Letter from the Editor

Letter from the Editor

Dear Colleagues,

Perspectives on Terrorism (PT), the on-line journal of the Terrorism Research Initiative (TRI), is now in its third year. It has gained a readership of several thousand academic researchers and security analysts. The mission of TRI and its journal is the promotion of the "three Cs" – Coordination, Cooperation and Collaboration - among individuals conducting research and analysis on terrorism and related political violence. One group that is especially close to our hearts is that of graduate students who are working on doctoral theses in this field. We hope to help promote their creativity through the publication of their novel research in our journal. We invite them, as well as established researchers and analysts, to use PT as a forum for presenting research findings. PT is a non-traditional electronic journal that is not constrained by commercial or political interests. It is flexible in terms of content, style, length and number of articles as well as the frequency of its publication. Yet at the same time PT adheres to professional scholarly standards.

We at TRI see Perspectives on Terrorism as a synergistic networking platform that serves the needs of the research and analytical communities. Our aim is to be practical, helpful and useful to all those who subscribe to our vision of enhancing security through collaborative research. Since terrorism itself continues to be a 'contested concept', the field of Terrorism Studies has suffered from politicization. For more than ten years, efforts have been under way in the United Nations' General Assembly to reach consensus on a legal definition of terrorism. For even longer, efforts have been under way to reach an academic consensus definition (for the latest version, see: http://knol.google.com/k/anonym/terrorism/dd3psyh8k3c3/2?domain=knol.google.com&locale=de). Definitions are important if we want to get away from the morally flawed double standard notion that "One man's terrorist is the other man's freedom fighter".

As new Editor of Perspectives on Terrorism, let me briefly introduce myself. Together with Robert Wesley, I have been involved with the Terrorism Research Initiative and its journal since their inception. However, until recently, professional obligations have prevented me from playing a more active role in its publication. Until May 2009, I was Director of the Centre for the Study of Terrorism and Political Violence (CSTPV) at the University of St. Andrews in Scotland. I also was, together with David Rapoport, Editor of Terrorism and Political Violence, one of the two leading academic journals in this field. I recently returned to Austria where I had previously served for a number of years as Senior Crime Prevention and Criminal Justice Officer at UNODC and Officer-in-Charge of the United Nations' Terrorism Prevention Branch.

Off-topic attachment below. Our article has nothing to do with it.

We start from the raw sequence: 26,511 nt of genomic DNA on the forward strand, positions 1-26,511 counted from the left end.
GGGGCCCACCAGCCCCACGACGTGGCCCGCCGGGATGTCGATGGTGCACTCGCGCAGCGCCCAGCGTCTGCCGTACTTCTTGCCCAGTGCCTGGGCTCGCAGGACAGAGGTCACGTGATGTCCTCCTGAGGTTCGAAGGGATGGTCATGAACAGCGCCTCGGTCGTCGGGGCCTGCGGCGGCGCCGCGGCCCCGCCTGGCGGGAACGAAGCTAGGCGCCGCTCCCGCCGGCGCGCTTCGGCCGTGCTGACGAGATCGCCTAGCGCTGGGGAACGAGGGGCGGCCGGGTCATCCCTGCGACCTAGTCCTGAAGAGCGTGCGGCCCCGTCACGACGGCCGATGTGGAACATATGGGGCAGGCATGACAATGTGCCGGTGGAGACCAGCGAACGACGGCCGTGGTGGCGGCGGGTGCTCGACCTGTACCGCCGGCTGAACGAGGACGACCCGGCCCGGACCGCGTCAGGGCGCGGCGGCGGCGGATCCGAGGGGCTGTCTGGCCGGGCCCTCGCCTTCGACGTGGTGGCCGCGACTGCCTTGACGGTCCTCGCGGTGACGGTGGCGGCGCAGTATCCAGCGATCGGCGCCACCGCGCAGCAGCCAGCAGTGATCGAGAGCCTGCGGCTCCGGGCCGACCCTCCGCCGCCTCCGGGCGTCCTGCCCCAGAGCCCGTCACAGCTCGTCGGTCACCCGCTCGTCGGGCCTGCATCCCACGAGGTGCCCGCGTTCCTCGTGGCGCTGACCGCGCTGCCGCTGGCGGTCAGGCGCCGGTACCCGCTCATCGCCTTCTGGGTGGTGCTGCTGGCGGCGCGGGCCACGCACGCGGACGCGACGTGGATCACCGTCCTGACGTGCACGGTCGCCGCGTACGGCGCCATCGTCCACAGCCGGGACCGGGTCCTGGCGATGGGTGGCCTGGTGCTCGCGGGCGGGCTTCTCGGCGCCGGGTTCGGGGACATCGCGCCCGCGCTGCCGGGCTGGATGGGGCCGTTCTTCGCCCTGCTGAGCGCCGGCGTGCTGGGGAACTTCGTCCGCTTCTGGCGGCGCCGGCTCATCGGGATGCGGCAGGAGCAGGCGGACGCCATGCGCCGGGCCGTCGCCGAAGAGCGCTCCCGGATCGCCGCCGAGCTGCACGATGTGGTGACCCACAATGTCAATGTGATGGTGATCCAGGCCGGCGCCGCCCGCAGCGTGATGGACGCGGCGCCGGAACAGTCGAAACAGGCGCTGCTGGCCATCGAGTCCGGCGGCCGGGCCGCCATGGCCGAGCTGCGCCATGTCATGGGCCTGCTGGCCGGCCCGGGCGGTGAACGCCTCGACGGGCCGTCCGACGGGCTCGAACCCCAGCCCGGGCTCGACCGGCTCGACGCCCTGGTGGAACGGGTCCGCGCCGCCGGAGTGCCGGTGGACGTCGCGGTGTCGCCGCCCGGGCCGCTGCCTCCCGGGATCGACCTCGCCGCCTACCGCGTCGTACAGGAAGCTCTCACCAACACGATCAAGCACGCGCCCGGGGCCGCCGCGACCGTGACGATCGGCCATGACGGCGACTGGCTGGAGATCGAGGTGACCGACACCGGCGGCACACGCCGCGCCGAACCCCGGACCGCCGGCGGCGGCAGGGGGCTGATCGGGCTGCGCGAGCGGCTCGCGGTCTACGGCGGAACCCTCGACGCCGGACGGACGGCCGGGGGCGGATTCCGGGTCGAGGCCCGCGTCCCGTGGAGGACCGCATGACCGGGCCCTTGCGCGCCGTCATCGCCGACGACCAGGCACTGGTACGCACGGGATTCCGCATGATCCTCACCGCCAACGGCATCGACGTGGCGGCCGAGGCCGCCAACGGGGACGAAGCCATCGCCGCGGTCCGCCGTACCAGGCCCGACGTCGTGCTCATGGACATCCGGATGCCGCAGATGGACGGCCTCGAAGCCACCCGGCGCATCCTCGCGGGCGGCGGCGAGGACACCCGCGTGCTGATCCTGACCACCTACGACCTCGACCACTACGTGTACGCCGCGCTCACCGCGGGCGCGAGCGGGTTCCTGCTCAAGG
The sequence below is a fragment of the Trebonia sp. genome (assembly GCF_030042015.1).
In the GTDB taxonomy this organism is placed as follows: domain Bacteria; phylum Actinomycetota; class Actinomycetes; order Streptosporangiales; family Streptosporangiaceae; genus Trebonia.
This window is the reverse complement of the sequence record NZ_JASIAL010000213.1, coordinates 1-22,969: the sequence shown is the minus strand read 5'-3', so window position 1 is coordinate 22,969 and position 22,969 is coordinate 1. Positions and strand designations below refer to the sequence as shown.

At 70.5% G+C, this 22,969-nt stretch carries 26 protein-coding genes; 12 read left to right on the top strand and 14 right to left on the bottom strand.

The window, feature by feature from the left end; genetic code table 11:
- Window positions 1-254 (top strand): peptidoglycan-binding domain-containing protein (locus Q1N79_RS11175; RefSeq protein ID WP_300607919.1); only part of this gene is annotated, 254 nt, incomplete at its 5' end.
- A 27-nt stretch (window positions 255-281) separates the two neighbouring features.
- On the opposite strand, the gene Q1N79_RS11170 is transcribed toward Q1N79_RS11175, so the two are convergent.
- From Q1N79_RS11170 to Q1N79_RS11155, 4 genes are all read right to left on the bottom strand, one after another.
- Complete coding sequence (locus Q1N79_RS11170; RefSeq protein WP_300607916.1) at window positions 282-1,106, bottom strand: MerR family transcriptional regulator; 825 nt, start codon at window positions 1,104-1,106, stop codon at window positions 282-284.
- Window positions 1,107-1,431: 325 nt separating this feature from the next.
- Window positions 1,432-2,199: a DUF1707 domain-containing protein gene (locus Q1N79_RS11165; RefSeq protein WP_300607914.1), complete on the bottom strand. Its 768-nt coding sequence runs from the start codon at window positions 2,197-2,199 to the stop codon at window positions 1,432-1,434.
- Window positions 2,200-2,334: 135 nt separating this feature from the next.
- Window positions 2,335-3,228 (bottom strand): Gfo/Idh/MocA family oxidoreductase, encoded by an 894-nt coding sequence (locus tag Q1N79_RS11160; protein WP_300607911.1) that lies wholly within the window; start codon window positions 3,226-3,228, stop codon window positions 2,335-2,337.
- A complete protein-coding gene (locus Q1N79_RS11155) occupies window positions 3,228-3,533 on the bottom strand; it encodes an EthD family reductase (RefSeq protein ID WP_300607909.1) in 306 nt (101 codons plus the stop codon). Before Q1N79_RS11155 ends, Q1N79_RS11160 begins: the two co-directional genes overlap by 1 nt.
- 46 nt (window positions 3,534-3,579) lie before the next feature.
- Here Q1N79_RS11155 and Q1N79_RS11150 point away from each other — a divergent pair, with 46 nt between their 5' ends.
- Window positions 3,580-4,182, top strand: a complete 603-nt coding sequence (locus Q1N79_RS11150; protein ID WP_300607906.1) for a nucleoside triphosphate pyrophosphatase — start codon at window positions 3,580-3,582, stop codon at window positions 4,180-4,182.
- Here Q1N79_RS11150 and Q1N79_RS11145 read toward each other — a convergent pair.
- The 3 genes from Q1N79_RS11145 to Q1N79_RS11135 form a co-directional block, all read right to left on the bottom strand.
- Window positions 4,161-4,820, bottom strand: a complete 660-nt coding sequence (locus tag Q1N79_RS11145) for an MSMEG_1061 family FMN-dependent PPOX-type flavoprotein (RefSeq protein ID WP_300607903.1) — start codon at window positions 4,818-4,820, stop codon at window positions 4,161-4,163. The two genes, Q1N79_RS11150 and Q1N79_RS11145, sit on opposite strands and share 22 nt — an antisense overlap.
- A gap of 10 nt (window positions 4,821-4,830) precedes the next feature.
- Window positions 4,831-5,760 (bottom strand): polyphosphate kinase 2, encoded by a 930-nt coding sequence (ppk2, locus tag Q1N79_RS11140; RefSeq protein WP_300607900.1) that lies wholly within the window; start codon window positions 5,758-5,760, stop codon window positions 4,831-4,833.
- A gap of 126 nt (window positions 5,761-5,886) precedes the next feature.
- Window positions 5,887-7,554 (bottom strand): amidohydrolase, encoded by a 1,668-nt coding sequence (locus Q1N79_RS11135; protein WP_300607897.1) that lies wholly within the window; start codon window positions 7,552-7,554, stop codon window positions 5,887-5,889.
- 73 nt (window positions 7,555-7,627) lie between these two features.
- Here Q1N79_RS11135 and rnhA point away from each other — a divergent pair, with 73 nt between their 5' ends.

With the collaboration of you - reader, researcher, analyst - and the assistance of PT's Editorial Team - we hope to further develop Perspectives on Terrorism as a common discussion forum of the research community. Like in the past, most of our future issues will reflect a variety of topics and approaches. Some, like the present one, will mainly focus on one particular issue – Counter-Narratives in this case. It illustrates how one subject can be viewed from different perspectives. Truth is unlikely to be found in any single perspective and debate is the lifeblood of both academic scholarship and civil society.

Four Perspectives on Counter-Narratives

There is still much confusion and controversy about the best way Salafi jihadists ought to be confronted. Should "the West" develop its own Counter-Narrative to al-Qaeda's Single Narrative? Many argue that the West has already a powerful counter-narrative, one based on democratic values and individual rights. The problem is that when it comes to the foreign policies of some Western states in the Middle East and beyond, these policies have, in the past, too often been guided by realpolitik alliances with non-democratic forces. That has made Western democracies open to charges of double standards. Counter-narratives which are not backed by deeds that give credence to them are bound to be perceived as hypocritical and might in the end do more harm than good. Western democracies have to be both forceful and careful in what they say and how they say it in their Counter-Narratives to the Single Narrative of the transnational jihadist movement spearheaded by al-Qaeda.

A discussion on such issues took place under the heading Counter-narratives and the Performative Power of Counter-Terrorism in the Netherlands on June 4-5, 2009. This International Expert Meeting was held under the auspices of the Leiden University's Centre for Terrorism and Counterterrorism, the National Coordinator for Counterterrorism (NCTb) and the British and Canadian embassies in The Hague. The Editor of Perspectives on Terrorism attended this meeting and asked four of the forty speakers and participants for their views on the matter. The current issue of Perspectives on Terrorism contains their contributions. A publication on the entire proceedings of that International Expert Meeting is under preparation by the NCTb and will be available in early 2010.

Sincerely,

Dr. Alex P. Schmid

Director Terrorism Research Initiative (TRI)

Editor Perspectives on Terrorism (PT)

www.terrorismanalysts.com



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ENHANCING SECURITY THROUGH COLLABORATIVE RESEARCH

Perspectives on Terrorism is  a journal of the Terrorism Research Initiative and the Center for Terrorism and Security Studies

ISSN  2334-3745 (Online)

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